Featured excerpts on why our stuff is always breaking:
Planned obsolescence or built-in obsolescence in industrial design is a policy of planning or designing a product with a limited useful life, so it will become obsolete, that is, unfashionable or no longer functional after a certain period of time. Planned obsolescence has potential benefits for a producer because to obtain continuing use of the product the consumer is under pressure to purchase again, whether from the same manufacturer (a replacement part or a newer model), or from a competitor who might also rely on planned obsolescence.
For an industry, planned obsolescence stimulates demand by encouraging purchasers to buy sooner if they still want a functioning product. There is however the potential backlash of consumers who learn that the manufacturer invested money to make the product obsolete faster; such consumers might turn to a producer (if any exists) that offers a more durable alternative.
Estimates of planned obsolescence can influence a company’s decisions about product engineering. Therefore, the company can use the least expensive components that satisfy product lifetime projections. Such decisions are part of a broader discipline known as value engineering.
Philosophers such as Herbert Marcuse and Jacque Fresco have criticized the economic and societal implications of this model.
Consumer Society Is Made To Break
“Planned obsolescence” may sound like a conspiracy theory but it was once openly discussed as a solution to the Great Depression. In fact, most scholars trace the origin of the term to Bernard London’s 1932 pamphlet, “Ending the Depression Through Planned Obsolescence”, in which London blames the global economic Depression on consumers who disobey “the law of obsolescence” by “using their old cars, their old tires, their old radios and their old clothing much longer than statisticians had expected”. London’s sinister solution was to propose a government agency that would determine the lifespan of each manufactured object whether it is a building, a ship, a comb or a shoe. Those frugal consumers who insisted on using their products past the expiration date would be penalized.
The Light Bulb Conspiracy
Enter the Phoebus cartel. Established in the 1920s, light bulb manufacturers like Philips, General Electric, Osram and others across the globe decided to collude in the light bulb market. … They went beyond limiting product innovation – over the gradual course of a few years, manufacturers actively lower the life span of light bulbs. The industry standard of 2,500 hours in 1924 would eventually drop to 1,000 hours by 1940. Light bulbs were deliberately made more fragile, and competitors would be closely monitored (and if necessary, fined) to ensure strict adherence to product degradation.
Companies Slash Warranties, Rendering Gadgets Disposable
A combination of shorter warranties and design changes means that buyers of even relatively expensive gadgets now have little choice but to throw them in the trash if anything breaks. In the past year Dell Computer has slashed warranty periods from three years to one. Apple Computer’s hot iPod digital-music player comes with only a 90-day warranty . … “We joke that we design landfills,” says Darren Blum, a senior industrial engineer at Pentagram Design, which builds portable devices and computers for companies like H-P.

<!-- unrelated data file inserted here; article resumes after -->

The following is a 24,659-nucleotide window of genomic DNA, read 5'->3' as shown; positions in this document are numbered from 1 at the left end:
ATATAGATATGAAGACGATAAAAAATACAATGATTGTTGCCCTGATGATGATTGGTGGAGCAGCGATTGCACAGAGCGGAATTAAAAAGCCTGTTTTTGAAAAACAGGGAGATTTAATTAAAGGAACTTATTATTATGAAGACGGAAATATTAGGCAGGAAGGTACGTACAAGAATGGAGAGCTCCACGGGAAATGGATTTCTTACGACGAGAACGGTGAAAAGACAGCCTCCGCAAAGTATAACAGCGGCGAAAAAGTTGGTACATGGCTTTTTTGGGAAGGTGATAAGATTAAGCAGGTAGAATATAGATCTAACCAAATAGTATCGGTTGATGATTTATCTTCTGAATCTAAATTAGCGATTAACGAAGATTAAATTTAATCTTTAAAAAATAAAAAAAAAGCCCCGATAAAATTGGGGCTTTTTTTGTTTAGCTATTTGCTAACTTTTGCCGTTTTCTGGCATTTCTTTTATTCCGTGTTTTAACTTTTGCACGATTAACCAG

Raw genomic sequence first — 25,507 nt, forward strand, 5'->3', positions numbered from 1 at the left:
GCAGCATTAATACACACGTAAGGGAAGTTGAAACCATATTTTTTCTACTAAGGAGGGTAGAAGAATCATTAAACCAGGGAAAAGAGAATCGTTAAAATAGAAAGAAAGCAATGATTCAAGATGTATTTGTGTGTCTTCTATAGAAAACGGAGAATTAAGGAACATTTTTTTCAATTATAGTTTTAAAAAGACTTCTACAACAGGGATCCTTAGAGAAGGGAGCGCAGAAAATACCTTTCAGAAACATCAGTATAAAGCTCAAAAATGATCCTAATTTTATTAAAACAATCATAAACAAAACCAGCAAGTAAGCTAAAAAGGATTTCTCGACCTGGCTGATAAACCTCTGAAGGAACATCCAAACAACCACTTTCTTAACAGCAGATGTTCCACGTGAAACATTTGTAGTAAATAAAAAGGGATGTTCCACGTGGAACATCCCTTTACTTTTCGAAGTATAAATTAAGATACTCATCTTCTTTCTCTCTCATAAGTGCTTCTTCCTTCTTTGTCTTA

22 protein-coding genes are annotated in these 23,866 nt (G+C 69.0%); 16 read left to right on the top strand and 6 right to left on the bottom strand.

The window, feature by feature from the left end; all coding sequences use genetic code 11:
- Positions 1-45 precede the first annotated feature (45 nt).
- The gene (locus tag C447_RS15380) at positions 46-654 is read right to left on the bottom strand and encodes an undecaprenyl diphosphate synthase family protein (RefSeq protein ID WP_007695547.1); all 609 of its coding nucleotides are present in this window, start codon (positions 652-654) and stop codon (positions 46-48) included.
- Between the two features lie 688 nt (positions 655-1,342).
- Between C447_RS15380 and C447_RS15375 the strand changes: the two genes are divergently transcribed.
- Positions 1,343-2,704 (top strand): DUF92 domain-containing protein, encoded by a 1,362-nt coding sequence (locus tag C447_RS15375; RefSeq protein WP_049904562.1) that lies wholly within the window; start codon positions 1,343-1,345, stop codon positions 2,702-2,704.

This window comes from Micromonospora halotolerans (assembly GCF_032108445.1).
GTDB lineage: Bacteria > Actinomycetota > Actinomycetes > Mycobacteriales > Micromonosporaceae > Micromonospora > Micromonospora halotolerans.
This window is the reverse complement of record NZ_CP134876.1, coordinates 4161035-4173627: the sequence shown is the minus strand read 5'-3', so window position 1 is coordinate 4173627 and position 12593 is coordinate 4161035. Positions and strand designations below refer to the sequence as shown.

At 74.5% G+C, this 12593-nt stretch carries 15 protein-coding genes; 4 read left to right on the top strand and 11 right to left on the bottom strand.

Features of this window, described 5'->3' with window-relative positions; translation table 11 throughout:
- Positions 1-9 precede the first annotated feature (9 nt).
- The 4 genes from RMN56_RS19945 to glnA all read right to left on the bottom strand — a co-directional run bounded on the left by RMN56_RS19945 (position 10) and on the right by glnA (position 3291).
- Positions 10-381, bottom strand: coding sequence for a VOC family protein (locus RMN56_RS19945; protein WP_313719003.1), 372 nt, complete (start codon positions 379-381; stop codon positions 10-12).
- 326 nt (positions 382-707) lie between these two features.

April 23th,2013 Jean-Vincent Placé senator and EELV president, presented to the french senate a law proposition against Planned Obsolescence. In his words «it is time to stop the frenetic use and throw race and to move in the line of proponing real alternatives for a durable technology and economic model». So, the discussion about planned obsolescence has arrived the senate and arouses the interest of french public scene. The proposal has been well accepted by most of parliamentary groups, that have understood the economic and ecologic profit that means to increase the duration of products: less waste and an employment growth, especially in the reparation and maintenance fields.
Planned Obsolescence Documentary
Did you know that nylon stockings once used to be that stable that you could even use them as tow rope for cars and its quality was reduced just to make sure that you will soon need a new one? Did you know that you might have a tiny little chip inside your printer that was just placed there so that your device will break after a predefined number of printed pages thereby assuring that you buy a new one.
Copyrighting for Planned Obsolescence
Tim’s site now streams over 50 gigabytes of manuals every day. Or rather … it used to. In a recent strongly worded cease-and-desist letter, Toshiba’s lawyers forced Tim to remove manuals for over 300 Toshiba laptops.
Tim’s many fans have expressed surprise at Toshiba’s onslaught – check out some of the Reddit commentary — and I’m outraged, too. Not just because of this specific case, but because of what it means for the lifetime of our devices, the future of repair and e-waste, and the abuse of copyright law as a weapon forplanned obsolescence.
Keeping manuals off the internet ensures the only path for beleaguered customers is sending broken devices back to high-priced, only-manufacturer-authorized service centers. By making it so expensive and inconvenient to repair broken electronics, this policy amounts to planned obsolescence: many people simply throw the devices away.